Small molecules, big breakthrough

August 16, 1996

Edinburgh University has joined forces with a clutch of pharmaceutical firms to carry out research that could lead to a better understanding of how small molecules interact with cellular proteins. The collaboration may also provide new insights into the origins of BSE.

The heart of the Pounds 2.5 million initiative will be the Edinburgh Centre for Protein Technology. The enterprise is being partly backed by the Government's Technology Foresight executive and firms involved include Zeneca, Celltech, Amersham International, Oxford Glycosciences and Park-Davies.

Robert Ramage, director of the centre, said that in the 20th century, treatment of disease has involved mainly the use of small molecules such as antiobiotics. Emphasis on small molecules will continue into the 21st century but Professor Ramage believes it will be accompanied by a move towards greater use of proteins as therapeutic drugs. The interaction between small molecules and cellular proteins is a key event in the action of many therapeutic drugs.

Professor Ramage, based at Edinburgh's department of chemistry, says a crucial feature of the work will be the production of "combinatorial libraries" containing a range of new small organic molecules. An important first step in drug discovery is understanding how such molecules are able to bind themselves effectively to receptors, a special kind of protein, on the outside of cells.

Successful binding of the molecule to the receptors is essential for the second step, which involves the transfer of vital biological information into the cell, to occur. The molecules act as a key and the receptors act as locks.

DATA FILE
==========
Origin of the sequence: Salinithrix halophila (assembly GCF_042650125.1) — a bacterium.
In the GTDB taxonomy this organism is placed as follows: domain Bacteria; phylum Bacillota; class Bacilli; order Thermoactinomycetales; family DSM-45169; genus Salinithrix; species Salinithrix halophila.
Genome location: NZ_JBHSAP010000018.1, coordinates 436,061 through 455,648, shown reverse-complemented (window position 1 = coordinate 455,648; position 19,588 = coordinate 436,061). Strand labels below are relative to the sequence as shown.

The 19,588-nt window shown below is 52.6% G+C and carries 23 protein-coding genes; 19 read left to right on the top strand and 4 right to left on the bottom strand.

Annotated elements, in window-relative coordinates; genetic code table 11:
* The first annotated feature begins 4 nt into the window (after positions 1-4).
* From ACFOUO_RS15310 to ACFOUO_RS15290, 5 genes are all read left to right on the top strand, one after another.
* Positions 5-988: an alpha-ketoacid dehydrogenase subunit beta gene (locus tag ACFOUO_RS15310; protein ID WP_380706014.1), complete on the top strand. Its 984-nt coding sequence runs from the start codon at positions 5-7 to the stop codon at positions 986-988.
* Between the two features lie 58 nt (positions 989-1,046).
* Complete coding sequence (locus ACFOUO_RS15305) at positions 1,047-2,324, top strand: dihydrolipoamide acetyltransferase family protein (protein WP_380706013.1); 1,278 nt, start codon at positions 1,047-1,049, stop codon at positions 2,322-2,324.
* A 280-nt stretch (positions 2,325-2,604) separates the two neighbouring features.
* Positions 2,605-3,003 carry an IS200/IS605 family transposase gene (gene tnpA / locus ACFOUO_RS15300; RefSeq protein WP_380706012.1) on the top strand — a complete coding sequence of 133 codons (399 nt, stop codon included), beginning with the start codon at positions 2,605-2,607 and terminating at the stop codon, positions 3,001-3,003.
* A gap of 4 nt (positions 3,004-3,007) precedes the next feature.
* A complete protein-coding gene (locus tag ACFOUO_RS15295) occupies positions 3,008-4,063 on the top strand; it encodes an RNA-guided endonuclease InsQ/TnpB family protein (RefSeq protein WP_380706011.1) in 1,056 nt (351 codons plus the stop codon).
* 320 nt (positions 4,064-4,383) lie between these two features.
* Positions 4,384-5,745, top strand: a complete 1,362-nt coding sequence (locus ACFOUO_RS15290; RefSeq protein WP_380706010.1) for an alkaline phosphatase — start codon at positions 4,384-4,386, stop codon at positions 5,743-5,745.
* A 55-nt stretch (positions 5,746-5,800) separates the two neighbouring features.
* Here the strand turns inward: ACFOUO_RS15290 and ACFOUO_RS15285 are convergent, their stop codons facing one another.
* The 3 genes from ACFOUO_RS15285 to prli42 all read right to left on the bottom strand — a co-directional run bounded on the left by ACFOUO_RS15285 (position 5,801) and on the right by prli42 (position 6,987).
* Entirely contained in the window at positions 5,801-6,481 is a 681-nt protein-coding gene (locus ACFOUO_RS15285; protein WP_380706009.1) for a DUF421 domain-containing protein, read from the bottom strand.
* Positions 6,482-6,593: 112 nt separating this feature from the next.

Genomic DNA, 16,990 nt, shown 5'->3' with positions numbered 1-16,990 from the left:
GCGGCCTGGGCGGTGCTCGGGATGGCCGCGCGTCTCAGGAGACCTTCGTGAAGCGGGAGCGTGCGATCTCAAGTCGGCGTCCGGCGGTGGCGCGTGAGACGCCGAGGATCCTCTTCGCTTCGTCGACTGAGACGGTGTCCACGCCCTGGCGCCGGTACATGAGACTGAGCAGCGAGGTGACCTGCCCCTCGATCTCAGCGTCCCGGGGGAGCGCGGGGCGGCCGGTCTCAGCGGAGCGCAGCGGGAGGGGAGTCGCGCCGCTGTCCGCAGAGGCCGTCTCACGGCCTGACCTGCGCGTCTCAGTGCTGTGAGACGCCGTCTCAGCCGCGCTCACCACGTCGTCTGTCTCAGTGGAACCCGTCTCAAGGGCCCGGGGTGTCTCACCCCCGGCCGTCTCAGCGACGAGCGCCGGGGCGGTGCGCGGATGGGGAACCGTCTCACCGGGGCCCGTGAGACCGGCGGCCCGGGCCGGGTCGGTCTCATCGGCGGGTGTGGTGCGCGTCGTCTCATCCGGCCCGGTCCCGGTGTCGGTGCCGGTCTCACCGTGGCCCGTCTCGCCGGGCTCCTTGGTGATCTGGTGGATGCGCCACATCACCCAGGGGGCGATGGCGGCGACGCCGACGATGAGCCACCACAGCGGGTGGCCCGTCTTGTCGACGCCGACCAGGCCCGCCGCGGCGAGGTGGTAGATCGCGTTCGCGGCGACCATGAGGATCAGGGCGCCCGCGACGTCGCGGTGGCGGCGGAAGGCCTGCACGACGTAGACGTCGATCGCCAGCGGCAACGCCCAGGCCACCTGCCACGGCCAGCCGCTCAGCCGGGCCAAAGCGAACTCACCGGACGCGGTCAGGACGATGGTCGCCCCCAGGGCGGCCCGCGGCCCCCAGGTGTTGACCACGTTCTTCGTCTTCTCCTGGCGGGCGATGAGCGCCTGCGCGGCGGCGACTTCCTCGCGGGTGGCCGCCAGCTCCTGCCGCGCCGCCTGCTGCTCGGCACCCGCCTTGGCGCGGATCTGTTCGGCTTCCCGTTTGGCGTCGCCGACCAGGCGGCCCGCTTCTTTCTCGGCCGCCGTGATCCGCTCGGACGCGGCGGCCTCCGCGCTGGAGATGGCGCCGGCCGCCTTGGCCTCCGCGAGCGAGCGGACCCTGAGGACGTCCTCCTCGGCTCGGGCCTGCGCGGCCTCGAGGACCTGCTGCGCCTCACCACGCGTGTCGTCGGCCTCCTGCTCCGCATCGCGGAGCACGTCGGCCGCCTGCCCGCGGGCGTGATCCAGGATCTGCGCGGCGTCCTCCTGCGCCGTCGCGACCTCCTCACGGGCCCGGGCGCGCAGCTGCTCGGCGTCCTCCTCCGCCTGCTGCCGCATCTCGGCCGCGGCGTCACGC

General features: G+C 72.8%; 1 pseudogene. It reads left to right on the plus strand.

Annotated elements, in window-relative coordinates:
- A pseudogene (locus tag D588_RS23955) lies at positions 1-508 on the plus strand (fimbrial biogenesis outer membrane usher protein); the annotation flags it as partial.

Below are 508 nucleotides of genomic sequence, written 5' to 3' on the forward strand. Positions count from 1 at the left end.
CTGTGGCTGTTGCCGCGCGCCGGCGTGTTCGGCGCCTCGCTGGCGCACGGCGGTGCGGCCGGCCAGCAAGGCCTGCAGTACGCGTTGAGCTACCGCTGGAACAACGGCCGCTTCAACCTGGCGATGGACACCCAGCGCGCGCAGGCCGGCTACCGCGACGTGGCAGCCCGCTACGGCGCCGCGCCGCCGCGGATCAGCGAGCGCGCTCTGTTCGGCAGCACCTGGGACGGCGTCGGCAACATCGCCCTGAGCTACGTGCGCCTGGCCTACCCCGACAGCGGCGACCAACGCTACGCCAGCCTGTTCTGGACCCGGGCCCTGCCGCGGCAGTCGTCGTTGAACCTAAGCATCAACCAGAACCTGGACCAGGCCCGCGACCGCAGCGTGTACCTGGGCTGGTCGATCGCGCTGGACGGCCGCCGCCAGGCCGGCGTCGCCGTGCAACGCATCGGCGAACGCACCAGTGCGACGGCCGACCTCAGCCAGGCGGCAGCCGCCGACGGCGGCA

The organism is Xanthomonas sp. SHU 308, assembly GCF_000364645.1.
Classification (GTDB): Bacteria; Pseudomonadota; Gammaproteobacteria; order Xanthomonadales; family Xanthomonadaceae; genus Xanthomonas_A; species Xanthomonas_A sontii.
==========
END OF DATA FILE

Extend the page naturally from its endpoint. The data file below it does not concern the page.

Professor Ramage says creating small molecules and testing the effectiveness of their ability to bind to receptors used to take a very long time. But recent advances in technology have meant the time taken to test binding has been considerably reduced. The growing availability of combinatorial libraries, especially in the pharmaceutical industry, together with robotic laboratory techniques is also helping to speed up the production of new small molecules.

These small molecules can be tested and archived. The bigger the archive the greater the chance of developing novel compounds for a wide range of applications including the development of anti-inflammatory, anti-cancer agents and new antibiotics.

Researchers recruited by Professor Ramage for the centre include Paul Barlow, Bob Baxter, Sabine Flitsch and Nick Turner. The Edinburgh group also wants to carry out a detailed study of the structure of the prion protein, a rogue version of which is believed to be the agent that causes BSE.

Professor Ramage explained that proteins are made up of sequences of the 20 naturally occuring amino acids. Their nature and arrangement determines the manner in which the protein structure is folded in three-dimensional space.

"One aim of the centre is to study what variation in the sequence of amino acids is necessary to create changes in the 3D structure of the prion protein which results in the rogue version," said Professor Ramage.

The study of how the ordering of amino acids leads to fully folded proteins is a huge area of research and much remains unknown. As well as prions, many other proteins, such as important therapeutic glycoproteins, will be studied. The Edinburgh researchers will collaborate with chemists at Sussex University and use techniques such as X-ray crystallography, nuclear magnetic resonance and chemical synthesis.

The centre will research the ability of certain proteins and enzymes to speed up chemical processes by up to a million-fold. This could help scientists design processes that generate high-value compounds such as flavours, fragrances and antibiotics that are difficult to obtain in other ways.

It will also aim to provide multidisciplinary training for protein scientists and technologists needed by industry for the next century. In order to facilitate this, secondments to and from industry will be organised.

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